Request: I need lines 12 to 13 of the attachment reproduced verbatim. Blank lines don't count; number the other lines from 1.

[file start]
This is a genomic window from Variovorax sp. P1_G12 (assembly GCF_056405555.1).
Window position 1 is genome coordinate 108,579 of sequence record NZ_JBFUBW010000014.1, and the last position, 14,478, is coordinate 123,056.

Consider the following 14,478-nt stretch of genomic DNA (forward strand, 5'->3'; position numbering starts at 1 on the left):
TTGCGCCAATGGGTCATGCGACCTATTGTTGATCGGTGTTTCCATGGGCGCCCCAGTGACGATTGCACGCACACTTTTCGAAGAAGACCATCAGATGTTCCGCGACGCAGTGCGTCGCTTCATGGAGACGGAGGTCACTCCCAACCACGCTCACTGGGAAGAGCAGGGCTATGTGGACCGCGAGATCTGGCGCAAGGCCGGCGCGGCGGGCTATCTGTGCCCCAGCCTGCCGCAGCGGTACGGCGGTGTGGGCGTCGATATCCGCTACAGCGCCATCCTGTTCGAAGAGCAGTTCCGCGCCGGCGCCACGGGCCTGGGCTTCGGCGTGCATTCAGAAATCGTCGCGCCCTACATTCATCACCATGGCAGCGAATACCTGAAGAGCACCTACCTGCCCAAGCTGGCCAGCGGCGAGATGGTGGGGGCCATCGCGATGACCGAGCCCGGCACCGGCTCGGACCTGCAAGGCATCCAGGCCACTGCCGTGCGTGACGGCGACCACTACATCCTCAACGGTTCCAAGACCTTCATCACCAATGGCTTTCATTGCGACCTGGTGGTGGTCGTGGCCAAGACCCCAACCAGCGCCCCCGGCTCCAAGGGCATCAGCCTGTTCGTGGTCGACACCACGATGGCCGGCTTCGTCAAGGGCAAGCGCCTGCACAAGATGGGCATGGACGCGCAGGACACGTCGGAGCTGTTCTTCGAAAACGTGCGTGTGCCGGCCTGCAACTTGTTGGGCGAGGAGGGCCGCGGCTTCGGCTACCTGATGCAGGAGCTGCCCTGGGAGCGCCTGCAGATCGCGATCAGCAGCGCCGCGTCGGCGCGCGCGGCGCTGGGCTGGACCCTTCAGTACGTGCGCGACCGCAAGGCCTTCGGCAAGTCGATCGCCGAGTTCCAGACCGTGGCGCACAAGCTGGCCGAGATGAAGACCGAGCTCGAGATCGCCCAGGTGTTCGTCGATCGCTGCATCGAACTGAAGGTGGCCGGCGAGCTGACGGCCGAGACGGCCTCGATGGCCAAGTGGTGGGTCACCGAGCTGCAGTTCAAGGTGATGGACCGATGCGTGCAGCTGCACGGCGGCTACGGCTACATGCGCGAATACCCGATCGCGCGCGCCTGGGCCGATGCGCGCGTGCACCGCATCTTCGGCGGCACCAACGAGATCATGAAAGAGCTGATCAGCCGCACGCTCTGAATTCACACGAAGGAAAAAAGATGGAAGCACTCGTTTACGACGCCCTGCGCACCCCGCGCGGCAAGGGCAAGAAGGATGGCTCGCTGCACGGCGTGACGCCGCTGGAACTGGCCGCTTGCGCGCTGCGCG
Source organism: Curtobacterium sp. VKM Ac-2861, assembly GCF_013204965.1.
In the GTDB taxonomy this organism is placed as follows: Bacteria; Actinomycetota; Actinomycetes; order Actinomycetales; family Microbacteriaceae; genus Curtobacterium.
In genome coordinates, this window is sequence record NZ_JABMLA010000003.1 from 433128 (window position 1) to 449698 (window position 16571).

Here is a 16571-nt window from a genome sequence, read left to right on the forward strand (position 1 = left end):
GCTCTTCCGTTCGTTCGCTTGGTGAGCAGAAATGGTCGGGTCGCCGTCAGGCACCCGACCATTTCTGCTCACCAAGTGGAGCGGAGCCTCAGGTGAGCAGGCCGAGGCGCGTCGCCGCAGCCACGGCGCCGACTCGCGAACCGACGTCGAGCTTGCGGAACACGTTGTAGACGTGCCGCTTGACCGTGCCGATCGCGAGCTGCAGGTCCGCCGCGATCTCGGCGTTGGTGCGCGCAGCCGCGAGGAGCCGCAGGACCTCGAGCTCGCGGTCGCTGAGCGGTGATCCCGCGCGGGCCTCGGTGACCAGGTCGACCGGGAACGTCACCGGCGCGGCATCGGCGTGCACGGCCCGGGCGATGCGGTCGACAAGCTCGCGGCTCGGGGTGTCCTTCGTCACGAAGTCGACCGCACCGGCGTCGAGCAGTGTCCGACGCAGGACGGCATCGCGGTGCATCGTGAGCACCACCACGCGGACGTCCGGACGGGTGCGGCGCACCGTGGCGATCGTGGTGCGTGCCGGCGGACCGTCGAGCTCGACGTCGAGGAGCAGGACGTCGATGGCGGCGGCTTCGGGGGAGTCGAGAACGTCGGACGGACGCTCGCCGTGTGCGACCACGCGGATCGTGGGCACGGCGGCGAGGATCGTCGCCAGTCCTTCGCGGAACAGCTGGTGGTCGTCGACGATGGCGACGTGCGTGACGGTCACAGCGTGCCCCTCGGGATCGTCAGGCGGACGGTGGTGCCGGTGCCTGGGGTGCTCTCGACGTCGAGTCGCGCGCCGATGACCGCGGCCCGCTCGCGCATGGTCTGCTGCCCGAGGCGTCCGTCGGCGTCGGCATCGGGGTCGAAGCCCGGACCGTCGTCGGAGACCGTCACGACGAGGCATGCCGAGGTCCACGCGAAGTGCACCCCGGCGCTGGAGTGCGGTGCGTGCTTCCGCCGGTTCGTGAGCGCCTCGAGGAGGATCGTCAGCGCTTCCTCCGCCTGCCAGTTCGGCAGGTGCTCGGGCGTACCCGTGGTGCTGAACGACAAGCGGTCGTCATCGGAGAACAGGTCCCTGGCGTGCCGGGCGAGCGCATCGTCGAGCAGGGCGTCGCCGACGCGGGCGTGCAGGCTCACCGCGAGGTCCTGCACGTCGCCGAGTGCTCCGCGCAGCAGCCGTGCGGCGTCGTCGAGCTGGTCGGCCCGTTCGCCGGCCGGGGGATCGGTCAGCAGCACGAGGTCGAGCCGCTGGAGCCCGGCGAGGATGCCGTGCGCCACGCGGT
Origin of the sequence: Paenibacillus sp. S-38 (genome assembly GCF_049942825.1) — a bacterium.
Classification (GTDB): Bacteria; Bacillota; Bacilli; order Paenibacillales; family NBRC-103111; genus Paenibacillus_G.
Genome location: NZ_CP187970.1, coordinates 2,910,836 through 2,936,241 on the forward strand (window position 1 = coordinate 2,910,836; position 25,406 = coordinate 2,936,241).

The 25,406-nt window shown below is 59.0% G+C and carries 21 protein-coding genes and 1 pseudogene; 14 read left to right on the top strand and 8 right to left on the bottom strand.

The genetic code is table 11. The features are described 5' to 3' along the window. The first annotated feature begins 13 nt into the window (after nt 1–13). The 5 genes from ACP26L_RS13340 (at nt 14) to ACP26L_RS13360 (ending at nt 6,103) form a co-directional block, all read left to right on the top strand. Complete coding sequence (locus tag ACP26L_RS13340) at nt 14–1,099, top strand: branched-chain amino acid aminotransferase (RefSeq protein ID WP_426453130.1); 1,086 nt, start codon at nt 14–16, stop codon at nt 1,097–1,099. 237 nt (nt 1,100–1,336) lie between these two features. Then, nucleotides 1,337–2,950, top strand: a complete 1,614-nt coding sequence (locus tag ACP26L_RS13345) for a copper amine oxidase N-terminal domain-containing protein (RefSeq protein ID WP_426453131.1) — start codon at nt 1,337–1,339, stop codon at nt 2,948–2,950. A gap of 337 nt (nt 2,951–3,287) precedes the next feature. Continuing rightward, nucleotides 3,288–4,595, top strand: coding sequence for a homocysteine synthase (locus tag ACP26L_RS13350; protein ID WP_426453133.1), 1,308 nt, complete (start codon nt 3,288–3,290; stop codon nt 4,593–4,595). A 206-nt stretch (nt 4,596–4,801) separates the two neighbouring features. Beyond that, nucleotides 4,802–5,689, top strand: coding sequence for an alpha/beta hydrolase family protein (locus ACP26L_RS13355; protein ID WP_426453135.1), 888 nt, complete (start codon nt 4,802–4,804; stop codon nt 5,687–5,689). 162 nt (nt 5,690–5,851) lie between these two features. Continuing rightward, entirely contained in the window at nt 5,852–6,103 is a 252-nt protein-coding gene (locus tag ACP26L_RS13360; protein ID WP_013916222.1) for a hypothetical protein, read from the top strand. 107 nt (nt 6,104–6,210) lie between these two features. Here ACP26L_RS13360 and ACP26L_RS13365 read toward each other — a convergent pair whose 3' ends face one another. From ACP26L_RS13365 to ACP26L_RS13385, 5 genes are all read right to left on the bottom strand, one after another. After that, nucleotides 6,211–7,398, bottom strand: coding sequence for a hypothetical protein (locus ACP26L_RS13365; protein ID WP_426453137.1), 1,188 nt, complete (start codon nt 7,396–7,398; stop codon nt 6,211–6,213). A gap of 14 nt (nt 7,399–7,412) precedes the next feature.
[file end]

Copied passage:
Genome location: NZ_CP187970.1, coordinates 2,910,836 through 2,936,241 on the forward strand (window position 1 = coordinate 2,910,836; position 25,406 = coordinate 2,936,241).

The 25,406-nt window shown below is 59.0% G+C and carries 21 protein-coding genes and 1 pseudogene; 14 read left to right on the top strand and 8 right to left on the bottom strand.